The Army’s marketing arm, responsible for dishing out billion-dollar contracts for advertising efforts like recruiting, is moving from its long-time headquarters near the Pentagon to Chicago in an effort to get closer to the talent, according to Army officials.
The company will be responsible for a range of initiatives intended to build brand perception and drive leads for marketing and recruiting needs led by the Army Marketing and Research Group.
The contract was a big win for the city, with Chicago Mayor Rahm Emanuel hailing it as a “tremendous achievement that brings billions of dollars of investment to Chicago and will support hundreds of good-paying jobs.”
Beginning in August, the Army will start looking at the transition plan, Army spokesman Lt. Col. Emmanuel Ortiz-Cruz told Army Times. That process involves selecting a new building space and moving “under 50” personnel throughout the fall and winter, he said.
“In 2020, beginning next year, that’s when they’re going to be fully operational,” he said. “You have the talent there and you have the new contract with DDB, which it will be co-located near."
“There’s no plan yet, it was just an order, and now we’re kind of working through the process of re-designing. We know they’re moving to Chicago, but not where in Chicago," Ortiz-Cruz added.
The change in location and new contract could help with the Army’s recruiting shortfalls, as it has struggled to meet its goal of a 500,000-strong active-duty force by the end of the next decade.
The move also comes after Adweek, which first reported the story, uncovered that an internal audit found millions of dollars in “ineffective marketing programs” during fiscal year 2016. In selecting DDB as its new ad agency partner, the Army severed its contracts with McCann Worldgroup, which had been the Army’s ad firm for more than a decade, according to Military.com.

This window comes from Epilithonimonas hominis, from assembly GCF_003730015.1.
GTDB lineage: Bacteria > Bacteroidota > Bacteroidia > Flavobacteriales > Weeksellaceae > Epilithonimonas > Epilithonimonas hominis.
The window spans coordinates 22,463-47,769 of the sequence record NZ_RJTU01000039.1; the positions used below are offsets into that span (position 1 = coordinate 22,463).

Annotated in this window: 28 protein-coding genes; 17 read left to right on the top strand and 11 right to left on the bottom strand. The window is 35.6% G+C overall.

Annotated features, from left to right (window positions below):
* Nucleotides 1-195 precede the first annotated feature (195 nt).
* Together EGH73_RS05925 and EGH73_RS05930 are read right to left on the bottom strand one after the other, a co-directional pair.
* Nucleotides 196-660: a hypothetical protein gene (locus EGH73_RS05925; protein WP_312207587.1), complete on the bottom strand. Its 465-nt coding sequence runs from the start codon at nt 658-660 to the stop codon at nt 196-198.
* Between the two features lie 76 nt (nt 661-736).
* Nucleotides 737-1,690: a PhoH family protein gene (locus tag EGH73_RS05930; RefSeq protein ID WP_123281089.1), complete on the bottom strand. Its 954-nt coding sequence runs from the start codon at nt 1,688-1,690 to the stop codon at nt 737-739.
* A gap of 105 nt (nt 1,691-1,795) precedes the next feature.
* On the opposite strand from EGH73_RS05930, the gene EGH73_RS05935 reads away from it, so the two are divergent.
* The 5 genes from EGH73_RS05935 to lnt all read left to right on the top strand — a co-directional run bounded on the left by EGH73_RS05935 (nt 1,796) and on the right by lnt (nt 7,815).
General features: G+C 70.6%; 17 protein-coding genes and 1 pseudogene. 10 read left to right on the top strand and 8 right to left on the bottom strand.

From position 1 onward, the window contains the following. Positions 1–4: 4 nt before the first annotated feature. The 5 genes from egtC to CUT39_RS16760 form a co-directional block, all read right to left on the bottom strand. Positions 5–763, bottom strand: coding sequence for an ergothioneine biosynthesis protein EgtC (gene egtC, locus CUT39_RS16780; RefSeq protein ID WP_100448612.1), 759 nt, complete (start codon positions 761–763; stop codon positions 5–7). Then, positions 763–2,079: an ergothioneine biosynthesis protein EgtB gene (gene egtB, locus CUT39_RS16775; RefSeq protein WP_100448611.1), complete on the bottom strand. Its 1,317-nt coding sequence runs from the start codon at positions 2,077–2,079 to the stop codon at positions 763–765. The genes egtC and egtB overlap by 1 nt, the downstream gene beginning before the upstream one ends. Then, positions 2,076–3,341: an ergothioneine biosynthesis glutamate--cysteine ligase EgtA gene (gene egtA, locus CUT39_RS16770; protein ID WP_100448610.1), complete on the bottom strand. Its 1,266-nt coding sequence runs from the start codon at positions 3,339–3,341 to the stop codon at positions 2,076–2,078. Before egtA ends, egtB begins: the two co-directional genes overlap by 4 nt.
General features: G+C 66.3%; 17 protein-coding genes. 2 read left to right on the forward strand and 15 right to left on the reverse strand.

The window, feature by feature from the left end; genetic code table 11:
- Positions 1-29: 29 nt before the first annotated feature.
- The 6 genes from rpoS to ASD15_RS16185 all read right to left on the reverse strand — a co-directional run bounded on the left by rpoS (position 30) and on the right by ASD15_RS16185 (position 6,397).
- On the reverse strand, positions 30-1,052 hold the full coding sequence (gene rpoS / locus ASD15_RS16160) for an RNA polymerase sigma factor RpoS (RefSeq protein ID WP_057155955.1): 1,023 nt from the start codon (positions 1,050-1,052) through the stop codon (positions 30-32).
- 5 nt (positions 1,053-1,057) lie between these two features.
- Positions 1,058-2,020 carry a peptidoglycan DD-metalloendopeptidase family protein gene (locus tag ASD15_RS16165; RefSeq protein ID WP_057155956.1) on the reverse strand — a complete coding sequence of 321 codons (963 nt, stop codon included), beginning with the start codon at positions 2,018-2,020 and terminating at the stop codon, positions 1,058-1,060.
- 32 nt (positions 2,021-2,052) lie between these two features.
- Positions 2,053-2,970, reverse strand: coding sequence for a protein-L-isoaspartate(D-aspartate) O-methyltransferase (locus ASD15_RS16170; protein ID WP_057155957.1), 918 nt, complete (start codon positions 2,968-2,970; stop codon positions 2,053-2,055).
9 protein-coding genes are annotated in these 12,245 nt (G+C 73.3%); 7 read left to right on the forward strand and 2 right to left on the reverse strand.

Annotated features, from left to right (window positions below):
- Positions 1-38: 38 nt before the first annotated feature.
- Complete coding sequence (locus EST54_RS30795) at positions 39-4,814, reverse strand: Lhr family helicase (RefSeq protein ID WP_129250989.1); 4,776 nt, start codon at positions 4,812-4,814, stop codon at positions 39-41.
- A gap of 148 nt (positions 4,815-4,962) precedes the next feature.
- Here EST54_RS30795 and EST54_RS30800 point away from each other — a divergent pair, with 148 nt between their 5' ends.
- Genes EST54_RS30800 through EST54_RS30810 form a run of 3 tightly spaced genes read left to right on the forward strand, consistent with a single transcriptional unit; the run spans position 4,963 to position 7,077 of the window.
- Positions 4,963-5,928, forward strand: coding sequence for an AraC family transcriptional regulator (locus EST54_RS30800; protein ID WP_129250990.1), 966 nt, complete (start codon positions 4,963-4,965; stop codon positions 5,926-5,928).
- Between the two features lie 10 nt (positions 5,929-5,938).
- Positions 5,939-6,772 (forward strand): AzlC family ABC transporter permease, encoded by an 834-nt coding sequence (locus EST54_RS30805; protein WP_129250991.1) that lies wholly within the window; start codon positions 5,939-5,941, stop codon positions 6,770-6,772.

Though it's gotten a lot of blowback, the British Army says their millennial-targeting recruiting campaign is working.
The 2019 National Defense Authorization Act also directed Esper to submit to Congress a report on recommendations from that marketing audit concerning contract oversight and return on investment.
Esper’s general order memo also re-designated the Army Marketing and Research Group as the Office of the Chief Army Enterprise Marketing and reassigned it as a field operating agency of the deputy chief of staff.
“The Office of the Chief Army Enterprise Marketing will coordinate the Army’s national marketing and advertising strategy, develop and maintain relationships with the marketing and advertising industry, and develop marketing expertise and talent within the Army to support the Regular Army, Army National Guard, and U.S. Army Reserve,” the secretary’s memo reads.
The new marketing office will take the lead on a range of advertisements and commercials, most of which are focused on recruiting efforts.
Last fall, for instance, the Army unveiled a new recruiting campaign that focused on the combat arms branches of the service using the slogan “Warriors Wanted.”
The imagery is combat arms heavy, per Army Chief of Staff Gen. Mark Milley’s direction. But another campaign being rolled out soon will focus more on science, technology, engineering and math, with an emphasis on how spending four years in the Army can prepare students for college and pay for it too.
As it stands, Army ads focus on military jobs, but not necessarily military life, which is a defining part of serving.
Army Recruiting Command’s Maj. Gen. Frank Muth said at AUSA’s Global Force Symposium in Huntsville, Alabama, in March, that the Army can also learn from the British Army’s “Snowflake” recruiting campaign that focuses on concepts like belonging to a group and busting myths about military service.
“Because we never show soldiers off duty. And we never show soldiers having families,” Muth said at the March event. “And I’ll tell you, some of the misperceptions among the Z Generation are, ‘Can we own a dog? Are we allowed to own a car? Do we always live in the barracks? Am I allowed to get married? Can I have children?’ And we don’t necessarily convey that.”
Military Times Pentagon bureau chief Meghann Myers contributed to this report.